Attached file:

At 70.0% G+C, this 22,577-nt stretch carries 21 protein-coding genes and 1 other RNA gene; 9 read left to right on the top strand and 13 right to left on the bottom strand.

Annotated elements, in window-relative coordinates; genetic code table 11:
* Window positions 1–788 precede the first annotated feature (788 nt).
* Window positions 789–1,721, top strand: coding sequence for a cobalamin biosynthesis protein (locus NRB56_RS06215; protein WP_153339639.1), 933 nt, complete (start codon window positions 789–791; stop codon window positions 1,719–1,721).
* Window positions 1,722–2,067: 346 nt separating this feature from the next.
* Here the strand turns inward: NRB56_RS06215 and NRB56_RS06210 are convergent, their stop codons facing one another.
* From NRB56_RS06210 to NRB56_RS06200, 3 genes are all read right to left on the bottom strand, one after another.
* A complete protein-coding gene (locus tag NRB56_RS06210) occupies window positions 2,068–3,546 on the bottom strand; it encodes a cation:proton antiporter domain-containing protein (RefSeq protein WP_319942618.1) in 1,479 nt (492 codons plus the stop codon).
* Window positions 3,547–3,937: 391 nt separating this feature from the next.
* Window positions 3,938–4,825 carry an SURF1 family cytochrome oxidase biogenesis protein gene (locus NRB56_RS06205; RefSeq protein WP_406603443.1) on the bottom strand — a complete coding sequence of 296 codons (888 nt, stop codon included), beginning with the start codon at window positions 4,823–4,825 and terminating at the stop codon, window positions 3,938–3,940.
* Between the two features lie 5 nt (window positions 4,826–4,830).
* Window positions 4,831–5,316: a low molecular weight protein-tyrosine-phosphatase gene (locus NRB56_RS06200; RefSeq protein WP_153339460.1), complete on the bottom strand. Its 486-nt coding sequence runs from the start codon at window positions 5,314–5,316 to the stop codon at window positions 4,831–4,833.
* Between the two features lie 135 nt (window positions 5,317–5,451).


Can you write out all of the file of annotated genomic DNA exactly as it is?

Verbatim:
At 70.0% G+C, this 22,577-nt stretch carries 21 protein-coding genes and 1 other RNA gene; 9 read left to right on the top strand and 13 right to left on the bottom strand.

Annotated elements, in window-relative coordinates; genetic code table 11:
* Window positions 1–788 precede the first annotated feature (788 nt).
* Window positions 789–1,721, top strand: coding sequence for a cobalamin biosynthesis protein (locus NRB56_RS06215; protein WP_153339639.1), 933 nt, complete (start codon window positions 789–791; stop codon window positions 1,719–1,721).
* Window positions 1,722–2,067: 346 nt separating this feature from the next.
* Here the strand turns inward: NRB56_RS06215 and NRB56_RS06210 are convergent, their stop codons facing one another.
* From NRB56_RS06210 to NRB56_RS06200, 3 genes are all read right to left on the bottom strand, one after another.
* A complete protein-coding gene (locus tag NRB56_RS06210) occupies window positions 2,068–3,546 on the bottom strand; it encodes a cation:proton antiporter domain-containing protein (RefSeq protein WP_319942618.1) in 1,479 nt (492 codons plus the stop codon).
* Window positions 3,547–3,937: 391 nt separating this feature from the next.
* Window positions 3,938–4,825 carry an SURF1 family cytochrome oxidase biogenesis protein gene (locus NRB56_RS06205; RefSeq protein WP_406603443.1) on the bottom strand — a complete coding sequence of 296 codons (888 nt, stop codon included), beginning with the start codon at window positions 4,823–4,825 and terminating at the stop codon, window positions 3,938–3,940.
* Between the two features lie 5 nt (window positions 4,826–4,830).
* Window positions 4,831–5,316: a low molecular weight protein-tyrosine-phosphatase gene (locus NRB56_RS06200; RefSeq protein WP_153339460.1), complete on the bottom strand. Its 486-nt coding sequence runs from the start codon at window positions 5,314–5,316 to the stop codon at window positions 4,831–4,833.
* Between the two features lie 135 nt (window positions 5,317–5,451).